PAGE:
“He had such a big frame so it was terrible to see the pyjamas hanging on him," said Terry. “He was extremely weak so we'd have to lift him to move him, even then he was making sure we wouldn’t take him off the strike if he went unconscious."
An enduring memory for Michael was attending a Mass in the prison presided over by Fr Tom Toner.
“I was doing a reading and Kieran was too weak to attend the Mass but Micky Devine and Thomas McIlwee were there in their wheelchairs. It was just heartbreaking to see."
Three days before his death, medical staff at Long Kesh told the Doherty family Kieran's heart rate was up, a sign that death was imminent. They asked again if the family wanted to take Kieran off the strike, again they refused.
“We kept saying no because that was what Kieran wanted," said Michael. “He and Kevin Lynch had lasted longer than the other hunger strikers and the screws would taunt us, asking what vitamins we were slipping him."
Kieran died on August 2, 1981 after 73 days on strike. His mother, Margaret, his sisters, Roisin and Mairead, and Terry were there. His father, Alfie, and brothers, Michael and Brendan, were on their way to the prison at the time.
“It was strange to watch," said Terry. “He would take a deep breath and then exhale, then there would be nothing for a while, his breaths got further and further apart, then they stopped."
As the hearse brought Kieran's body home to Andersonstown, the Dohertys got a glimpse of the support and sympathy that was to be visited upon their Commedagh Drive home in the weeks following his death.
“It was about 2am when the hearse was coming up Kennedy Way, there were literally hundreds of people lining the route to the house," said Michael. “Of course the Brits were there too and began firing plastic bullets into the crowd. It didn't deter the people from coming to my mother's house."
Messages of support from France, Iran and the US, to name a few, were delivered to Kieran's home. “The house never stopped," said Michael, “there was even a group of herdsmen who had travelled from Peru for the funeral and three members of the Iranian Revolutionary Parliament came with gifts. It was overwhelming and very emotional for all of us."
Twenty-five years on and the memories of a man they were proud to call their brother are still as vivid for both Michael and Terry.
“It's not something we'll ever get over, some days are harder than others but it's a slow process," said Michael.
“With the anniversaries there is always something that will take us back to 1981, whether it's meeting someone from Kieran's campaign team or someone that knew him. I was at an event in Cavan only last month and there were people in their eighties coming up and saying they helped out in the campaign. It's a nice feeling to have people remember him."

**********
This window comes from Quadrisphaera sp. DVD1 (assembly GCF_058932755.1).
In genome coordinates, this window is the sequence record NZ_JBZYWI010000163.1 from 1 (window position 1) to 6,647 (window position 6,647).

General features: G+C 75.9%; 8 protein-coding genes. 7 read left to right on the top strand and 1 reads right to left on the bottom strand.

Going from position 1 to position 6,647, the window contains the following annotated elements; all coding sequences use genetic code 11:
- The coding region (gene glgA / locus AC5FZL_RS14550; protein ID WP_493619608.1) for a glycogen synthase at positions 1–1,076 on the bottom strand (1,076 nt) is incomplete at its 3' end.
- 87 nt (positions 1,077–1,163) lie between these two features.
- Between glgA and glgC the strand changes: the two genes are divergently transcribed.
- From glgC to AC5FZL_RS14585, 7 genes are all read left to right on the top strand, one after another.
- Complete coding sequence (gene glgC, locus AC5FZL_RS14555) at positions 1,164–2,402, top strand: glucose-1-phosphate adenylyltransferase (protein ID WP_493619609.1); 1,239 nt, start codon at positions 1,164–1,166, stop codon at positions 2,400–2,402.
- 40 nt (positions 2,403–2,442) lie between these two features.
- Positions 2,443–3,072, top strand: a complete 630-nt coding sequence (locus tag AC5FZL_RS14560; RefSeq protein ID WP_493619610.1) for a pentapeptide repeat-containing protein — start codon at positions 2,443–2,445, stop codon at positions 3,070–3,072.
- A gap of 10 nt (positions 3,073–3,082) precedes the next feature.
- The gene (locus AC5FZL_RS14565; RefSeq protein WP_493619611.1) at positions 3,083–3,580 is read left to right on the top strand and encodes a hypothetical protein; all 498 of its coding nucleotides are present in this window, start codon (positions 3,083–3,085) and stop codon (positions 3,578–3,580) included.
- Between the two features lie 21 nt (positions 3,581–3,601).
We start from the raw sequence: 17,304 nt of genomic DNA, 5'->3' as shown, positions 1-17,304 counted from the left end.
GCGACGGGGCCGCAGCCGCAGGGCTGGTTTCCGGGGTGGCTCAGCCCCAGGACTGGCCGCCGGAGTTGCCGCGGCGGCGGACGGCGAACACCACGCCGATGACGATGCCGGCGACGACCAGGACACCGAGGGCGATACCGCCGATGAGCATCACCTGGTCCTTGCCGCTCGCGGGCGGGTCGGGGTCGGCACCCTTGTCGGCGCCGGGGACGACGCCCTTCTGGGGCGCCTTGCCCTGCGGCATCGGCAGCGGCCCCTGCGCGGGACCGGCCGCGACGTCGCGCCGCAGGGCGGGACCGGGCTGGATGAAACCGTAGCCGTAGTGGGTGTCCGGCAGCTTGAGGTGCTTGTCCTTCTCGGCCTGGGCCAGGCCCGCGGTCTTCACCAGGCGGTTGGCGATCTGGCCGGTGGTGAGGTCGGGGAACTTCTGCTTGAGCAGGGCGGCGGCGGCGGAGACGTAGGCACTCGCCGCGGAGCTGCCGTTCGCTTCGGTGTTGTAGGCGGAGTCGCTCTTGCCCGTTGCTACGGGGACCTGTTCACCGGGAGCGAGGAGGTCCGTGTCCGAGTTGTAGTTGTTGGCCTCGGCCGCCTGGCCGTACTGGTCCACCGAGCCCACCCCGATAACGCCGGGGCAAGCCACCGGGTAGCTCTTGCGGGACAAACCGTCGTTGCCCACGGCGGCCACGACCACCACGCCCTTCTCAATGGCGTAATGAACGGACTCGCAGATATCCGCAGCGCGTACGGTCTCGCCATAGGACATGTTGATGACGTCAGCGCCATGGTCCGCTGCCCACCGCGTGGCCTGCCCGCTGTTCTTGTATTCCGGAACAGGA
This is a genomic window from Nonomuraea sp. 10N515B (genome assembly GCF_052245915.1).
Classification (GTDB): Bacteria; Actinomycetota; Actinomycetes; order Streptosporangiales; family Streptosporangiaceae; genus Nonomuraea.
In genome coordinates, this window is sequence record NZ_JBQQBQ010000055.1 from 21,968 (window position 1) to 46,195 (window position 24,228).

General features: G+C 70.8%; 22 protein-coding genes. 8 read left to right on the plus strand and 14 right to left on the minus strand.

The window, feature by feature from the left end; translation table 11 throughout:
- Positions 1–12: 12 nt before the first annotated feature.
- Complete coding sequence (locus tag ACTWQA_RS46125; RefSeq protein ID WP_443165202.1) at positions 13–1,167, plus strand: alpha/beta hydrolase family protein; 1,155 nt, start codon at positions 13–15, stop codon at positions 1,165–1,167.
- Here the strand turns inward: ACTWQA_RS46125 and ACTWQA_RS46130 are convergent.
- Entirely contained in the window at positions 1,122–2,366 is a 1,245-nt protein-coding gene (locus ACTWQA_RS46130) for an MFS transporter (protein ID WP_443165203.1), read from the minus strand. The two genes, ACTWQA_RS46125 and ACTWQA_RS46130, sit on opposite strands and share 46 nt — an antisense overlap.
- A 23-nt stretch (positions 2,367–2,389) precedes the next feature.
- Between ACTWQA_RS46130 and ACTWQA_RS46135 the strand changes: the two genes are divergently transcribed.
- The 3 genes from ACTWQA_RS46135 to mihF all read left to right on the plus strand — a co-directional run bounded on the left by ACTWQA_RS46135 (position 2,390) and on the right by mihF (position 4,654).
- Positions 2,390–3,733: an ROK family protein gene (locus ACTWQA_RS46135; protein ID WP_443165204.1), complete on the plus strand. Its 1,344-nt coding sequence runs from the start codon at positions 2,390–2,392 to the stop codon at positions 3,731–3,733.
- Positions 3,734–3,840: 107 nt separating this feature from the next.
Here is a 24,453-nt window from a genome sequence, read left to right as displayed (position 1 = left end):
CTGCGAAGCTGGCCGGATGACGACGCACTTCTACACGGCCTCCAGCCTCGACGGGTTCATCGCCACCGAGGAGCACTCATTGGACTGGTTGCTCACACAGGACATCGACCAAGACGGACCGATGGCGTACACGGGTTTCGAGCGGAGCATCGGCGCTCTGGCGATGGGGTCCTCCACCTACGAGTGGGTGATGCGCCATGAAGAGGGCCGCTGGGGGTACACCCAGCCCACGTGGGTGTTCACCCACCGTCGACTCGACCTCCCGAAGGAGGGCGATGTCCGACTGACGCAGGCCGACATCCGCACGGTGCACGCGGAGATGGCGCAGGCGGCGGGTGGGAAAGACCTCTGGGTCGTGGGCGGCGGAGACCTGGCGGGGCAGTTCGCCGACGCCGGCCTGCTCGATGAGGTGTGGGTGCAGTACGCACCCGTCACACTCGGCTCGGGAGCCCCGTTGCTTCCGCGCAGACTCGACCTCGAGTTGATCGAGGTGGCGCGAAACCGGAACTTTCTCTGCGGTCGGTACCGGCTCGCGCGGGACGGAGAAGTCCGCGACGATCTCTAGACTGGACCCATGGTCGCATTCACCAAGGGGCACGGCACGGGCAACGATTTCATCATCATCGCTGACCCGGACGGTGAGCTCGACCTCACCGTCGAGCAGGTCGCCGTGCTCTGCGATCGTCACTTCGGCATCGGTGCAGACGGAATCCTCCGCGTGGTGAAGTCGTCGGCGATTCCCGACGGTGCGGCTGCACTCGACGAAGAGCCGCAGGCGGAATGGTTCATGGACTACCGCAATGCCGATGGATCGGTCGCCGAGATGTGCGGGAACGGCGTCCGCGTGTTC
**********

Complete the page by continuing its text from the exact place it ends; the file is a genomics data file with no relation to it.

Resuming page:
Despite Kieran's international status as one of Ireland's bravest soldiers, for Michael and Terry he will always be their young brother.
“We remember Kieran as this big, strong and determined fella who had his own way of thinking, he was shy and reserved but wouldn't be pushed around," said Michael. “A brother is a brother you know," added Terry, “and that's what he was to us.”
Journalist:: Francesca Ryan
Remembering 1981: seventh and eighth men die on the fast
Kevin Lynch laid to rest in Dungiven
The death on hunger strike of INLA Volunteer Kevin Lynch after seventy one days occurred on 1 August 1981, followed next day by the death of IRA Volunteer Kieran Doherty. They were the seventh and eight men respectively to die on the fast.
(Photo: Kevin Lynch and Kieran Doherty)
Kevin had been lapsing into frequent periods of unconsciousness in the last four days, having already lost his sight, hearing and speech. His family were at his bedside throughout the last days until the early hours of Saturday morning when he died.
His funeral took place the following Monday in his home town of Dungiven in County Derry. Between the return of his body to his home and the removal of the body for Requiem Mass on Monday afternoon, a constant stream of mourners queued outside the family home to pay their respects. The road was decorated with tricolours and black flags along with posters of Kevin lynch. The RUC and the UDR made every effort to disrupt the funeral, holding up cars and forcing buses to park so that the passengers would have to make their way on foot into the town. Ulsterbus in Belfast cancelled bookings at the last minute. Nevertheless mourners came in convoys of cars and black taxis. At midday the coffin bearing the Tricolour, Starry Plough, gloves and beret was carried to the nearby church. The procession was led by a lone piper and followed by the Lynch family, relatives of other hunger strikers and senior representatives of the IRSP and the broad Republican Movement along with the National H-Block/Armagh Committee.